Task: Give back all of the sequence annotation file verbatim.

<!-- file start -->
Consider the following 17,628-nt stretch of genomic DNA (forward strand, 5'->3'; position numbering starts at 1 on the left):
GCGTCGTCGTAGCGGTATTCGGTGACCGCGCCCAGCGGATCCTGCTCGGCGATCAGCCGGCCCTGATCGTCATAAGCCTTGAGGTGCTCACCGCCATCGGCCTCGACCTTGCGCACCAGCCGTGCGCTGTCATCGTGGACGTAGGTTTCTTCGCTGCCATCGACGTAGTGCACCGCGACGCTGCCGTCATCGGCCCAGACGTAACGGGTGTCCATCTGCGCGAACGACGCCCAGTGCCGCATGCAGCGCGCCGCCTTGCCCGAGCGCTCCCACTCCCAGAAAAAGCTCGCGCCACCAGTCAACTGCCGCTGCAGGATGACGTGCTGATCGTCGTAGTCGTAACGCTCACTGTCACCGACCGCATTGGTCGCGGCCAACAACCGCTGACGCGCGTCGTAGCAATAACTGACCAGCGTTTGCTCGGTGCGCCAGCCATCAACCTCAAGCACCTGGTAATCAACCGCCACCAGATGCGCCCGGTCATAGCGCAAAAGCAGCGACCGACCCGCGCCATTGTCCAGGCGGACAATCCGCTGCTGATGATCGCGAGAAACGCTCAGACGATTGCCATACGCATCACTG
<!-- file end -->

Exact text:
Consider the following 17,628-nt stretch of genomic DNA (forward strand, 5'->3'; position numbering starts at 1 on the left):
GCGTCGTCGTAGCGGTATTCGGTGACCGCGCCCAGCGGATCCTGCTCGGCGATCAGCCGGCCCTGATCGTCATAAGCCTTGAGGTGCTCACCGCCATCGGCCTCGACCTTGCGCACCAGCCGTGCGCTGTCATCGTGGACGTAGGTTTCTTCGCTGCCATCGACGTAGTGCACCGCGACGCTGCCGTCATCGGCCCAGACGTAACGGGTGTCCATCTGCGCGAACGACGCCCAGTGCCGCATGCAGCGCGCCGCCTTGCCCGAGCGCTCCCACTCCCAGAAAAAGCTCGCGCCACCAGTCAACTGCCGCTGCAGGATGACGTGCTGATCGTCGTAGTCGTAACGCTCACTGTCACCGACCGCATTGGTCGCGGCCAACAACCGCTGACGCGCGTCGTAGCAATAACTGACCAGCGTTTGCTCGGTGCGCCAGCCATCAACCTCAAGCACCTGGTAATCAACCGCCACCAGATGCGCCCGGTCATAGCGCAAAAGCAGCGACCGACCCGCGCCATTGTCCAGGCGGACAATCCGCTGCTGATGATCGCGAGAAACGCTCAGACGATTGCCATACGCATCACTG